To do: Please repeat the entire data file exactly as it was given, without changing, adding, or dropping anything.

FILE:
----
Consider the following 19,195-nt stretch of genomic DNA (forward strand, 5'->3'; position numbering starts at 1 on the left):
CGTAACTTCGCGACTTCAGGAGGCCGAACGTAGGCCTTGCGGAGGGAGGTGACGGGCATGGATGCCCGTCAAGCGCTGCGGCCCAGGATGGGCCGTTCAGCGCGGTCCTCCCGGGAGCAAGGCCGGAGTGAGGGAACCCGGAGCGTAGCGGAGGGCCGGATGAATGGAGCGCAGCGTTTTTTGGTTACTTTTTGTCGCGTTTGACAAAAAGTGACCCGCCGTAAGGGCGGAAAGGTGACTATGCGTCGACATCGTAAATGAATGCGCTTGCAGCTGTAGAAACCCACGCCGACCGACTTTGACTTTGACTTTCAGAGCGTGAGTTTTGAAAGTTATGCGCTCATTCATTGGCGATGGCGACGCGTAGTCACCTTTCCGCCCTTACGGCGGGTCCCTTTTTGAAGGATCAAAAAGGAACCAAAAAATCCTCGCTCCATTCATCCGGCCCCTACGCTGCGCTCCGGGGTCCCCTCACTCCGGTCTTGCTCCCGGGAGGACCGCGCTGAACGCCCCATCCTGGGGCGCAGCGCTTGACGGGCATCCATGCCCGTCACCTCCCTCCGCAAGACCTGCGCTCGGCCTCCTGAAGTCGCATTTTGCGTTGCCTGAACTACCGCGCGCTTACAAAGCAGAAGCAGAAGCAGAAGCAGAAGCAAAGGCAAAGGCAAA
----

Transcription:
Consider the following 19,195-nt stretch of genomic DNA (forward strand, 5'->3'; position numbering starts at 1 on the left):
CGTAACTTCGCGACTTCAGGAGGCCGAACGTAGGCCTTGCGGAGGGAGGTGACGGGCATGGATGCCCGTCAAGCGCTGCGGCCCAGGATGGGCCGTTCAGCGCGGTCCTCCCGGGAGCAAGGCCGGAGTGAGGGAACCCGGAGCGTAGCGGAGGGCCGGATGAATGGAGCGCAGCGTTTTTTGGTTACTTTTTGTCGCGTTTGACAAAAAGTGACCCGCCGTAAGGGCGGAAAGGTGACTATGCGTCGACATCGTAAATGAATGCGCTTGCAGCTGTAGAAACCCACGCCGACCGACTTTGACTTTGACTTTCAGAGCGTGAGTTTTGAAAGTTATGCGCTCATTCATTGGCGATGGCGACGCGTAGTCACCTTTCCGCCCTTACGGCGGGTCCCTTTTTGAAGGATCAAAAAGGAACCAAAAAATCCTCGCTCCATTCATCCGGCCCCTACGCTGCGCTCCGGGGTCCCCTCACTCCGGTCTTGCTCCCGGGAGGACCGCGCTGAACGCCCCATCCTGGGGCGCAGCGCTTGACGGGCATCCATGCCCGTCACCTCCCTCCGCAAGACCTGCGCTCGGCCTCCTGAAGTCGCATTTTGCGTTGCCTGAACTACCGCGCGCTTACAAAGCAGAAGCAGAAGCAGAAGCAGAAGCAAAGGCAAAGGCAAA